Tefillin, an Overdraft, and the Far-Reaching Effect of a Mitzva

We are rarely privy to the effects of our outreach efforts, but Massachusetts shliach Rabbi Nechemia Schusterman recently discovered the effect of a decades-old Mivtzoyim interaction.

By Rabbi Nechemia Schusterman

As a Chabad yeshivah student, my Friday “job” was to go out there, put on tefillin with people, distribute Shabbat candles, and fan the flames of Judaism. My buddies and I were rarely privy to the effects of our outreach efforts, but that’s OK, because we know that every mitzvah, every positive interaction, contains infinite value, regardless of where it did or did not lead.

Yet, we couldn’t help but wonder: Did they like putting on tefillin? Did it have meaning for them? Did they forget about our interaction the moment they walked away? Did they think about it further? Were they moved? Moved enough to do anything?

I recently received an answer to this perennial question.

Some 23 years ago I did a two-year stint at the Chabad yeshivah in South Africa. On Fridays, I partnered up with a native, Yossi Pels, to share Jewish observance in downtown Johannesburg.

It was not the safest neighborhood at the time, but the work had to be done. There, we met a sweet fellow named Mike, who ran a tire and mag wheel store together with his wife.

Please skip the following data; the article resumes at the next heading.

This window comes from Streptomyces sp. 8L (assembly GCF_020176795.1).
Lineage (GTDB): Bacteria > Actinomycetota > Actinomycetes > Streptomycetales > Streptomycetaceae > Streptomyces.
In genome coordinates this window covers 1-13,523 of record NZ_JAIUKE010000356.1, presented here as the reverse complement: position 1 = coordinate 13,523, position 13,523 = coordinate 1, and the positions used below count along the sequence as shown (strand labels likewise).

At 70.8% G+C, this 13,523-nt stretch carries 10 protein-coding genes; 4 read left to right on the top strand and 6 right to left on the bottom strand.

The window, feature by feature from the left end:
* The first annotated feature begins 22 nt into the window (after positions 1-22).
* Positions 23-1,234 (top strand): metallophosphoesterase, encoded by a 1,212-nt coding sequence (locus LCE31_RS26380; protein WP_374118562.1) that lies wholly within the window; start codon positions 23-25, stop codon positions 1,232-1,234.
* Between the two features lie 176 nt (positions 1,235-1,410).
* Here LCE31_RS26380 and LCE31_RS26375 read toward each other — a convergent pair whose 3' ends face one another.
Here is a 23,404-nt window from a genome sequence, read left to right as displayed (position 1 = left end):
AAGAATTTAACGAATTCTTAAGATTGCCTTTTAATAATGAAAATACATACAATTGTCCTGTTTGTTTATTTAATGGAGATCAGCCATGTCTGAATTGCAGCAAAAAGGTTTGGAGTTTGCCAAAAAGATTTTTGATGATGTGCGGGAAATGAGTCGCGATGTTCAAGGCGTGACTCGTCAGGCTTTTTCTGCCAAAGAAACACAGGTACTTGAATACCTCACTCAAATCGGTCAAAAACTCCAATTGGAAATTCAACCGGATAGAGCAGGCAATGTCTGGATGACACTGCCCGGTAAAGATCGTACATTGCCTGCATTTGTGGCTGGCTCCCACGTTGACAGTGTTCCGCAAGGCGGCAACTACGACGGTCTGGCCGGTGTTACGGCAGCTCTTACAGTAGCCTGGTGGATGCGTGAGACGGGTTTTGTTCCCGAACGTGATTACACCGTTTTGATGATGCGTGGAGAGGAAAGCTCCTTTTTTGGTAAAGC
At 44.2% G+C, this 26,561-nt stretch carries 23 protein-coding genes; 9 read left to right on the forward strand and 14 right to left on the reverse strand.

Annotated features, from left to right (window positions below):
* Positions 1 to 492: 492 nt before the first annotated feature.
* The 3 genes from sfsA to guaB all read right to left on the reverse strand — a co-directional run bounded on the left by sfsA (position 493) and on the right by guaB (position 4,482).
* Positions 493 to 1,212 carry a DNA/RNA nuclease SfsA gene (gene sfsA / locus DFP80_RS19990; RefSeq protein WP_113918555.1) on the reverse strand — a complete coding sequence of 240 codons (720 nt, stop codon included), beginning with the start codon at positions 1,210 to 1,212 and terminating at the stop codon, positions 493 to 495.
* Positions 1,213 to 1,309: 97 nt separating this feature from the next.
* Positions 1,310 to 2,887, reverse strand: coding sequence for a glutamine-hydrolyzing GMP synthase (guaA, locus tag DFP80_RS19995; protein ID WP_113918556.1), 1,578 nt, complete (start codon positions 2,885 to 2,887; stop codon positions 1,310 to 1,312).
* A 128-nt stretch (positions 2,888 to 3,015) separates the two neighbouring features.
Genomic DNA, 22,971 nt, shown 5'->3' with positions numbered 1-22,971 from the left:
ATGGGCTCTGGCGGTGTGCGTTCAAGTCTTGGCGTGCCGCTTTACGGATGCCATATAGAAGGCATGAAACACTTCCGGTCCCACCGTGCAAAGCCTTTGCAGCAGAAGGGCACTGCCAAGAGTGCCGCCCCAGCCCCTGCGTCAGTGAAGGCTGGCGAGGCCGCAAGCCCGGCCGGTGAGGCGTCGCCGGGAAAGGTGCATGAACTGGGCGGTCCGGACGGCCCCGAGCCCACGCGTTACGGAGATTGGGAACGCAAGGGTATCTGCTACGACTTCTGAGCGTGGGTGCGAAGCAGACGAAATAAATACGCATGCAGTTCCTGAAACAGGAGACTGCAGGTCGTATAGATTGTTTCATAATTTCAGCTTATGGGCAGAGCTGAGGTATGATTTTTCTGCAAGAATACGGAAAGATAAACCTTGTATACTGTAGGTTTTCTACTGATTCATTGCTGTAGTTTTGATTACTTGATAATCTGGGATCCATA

We visited Mike weekly, and soon began putting on tefillin with him each time. We grew fond of one another and even purchased a Siddur for him as a gift, but alas, my time in the country came to an end, and in a world before Facebook, our relationship petered out. (Yossi stayed in touch with Mike a while longer, but when he married and moved to the United States, his visits became less frequent.) To be totally candid, I basically forgot about Mike, that is, until very recently.

Now, in South Africa, it is not uncommon for a self-described “very secular” Jew to attend shul regularly. Regardless of their level of observance, they are very traditional. Our friend Mike, attended (and still does) the Sydenham Highlands North Shul, where Rabbi Yossi Goldman serves as senior minister.

I recently reconnected with Rabbi Goldman when we both attended the same wedding. Though he is several decades my senior, we schmoozed about the good old days in South Africa. He then mentioned Mike and a special letter he received from him. (This letter, while nearly 23 years old, only came to my attention now.)

Dear Rabbi,

I was brought up in a less observant branch of Judaism, and I later tried another temple which felt closer to that of the Orthodox service, but found I didn’t care much for that shul either. So I eventually took the step of attending your synagogue—Sydenham Highlands North. It took some time, but I managed to get the hang of it and even enjoy it.

About two years ago [now 22 years ago, circa 1998 –ed], some “strange fellows” walked into my Johannesburg business on a Friday afternoon and asked if anyone was Jewish. I answered in the affirmative. They asked me if I had put on tefillin that day and I confirmed that I had not.

I was embarrassed, not because of the question itself, but because I had never put on tefillin before and felt I would make a fool of myself by asking any further questions.

The gentlemen asked if I would like to put on tefillin there and for fear of embarrassment, I refused and they left.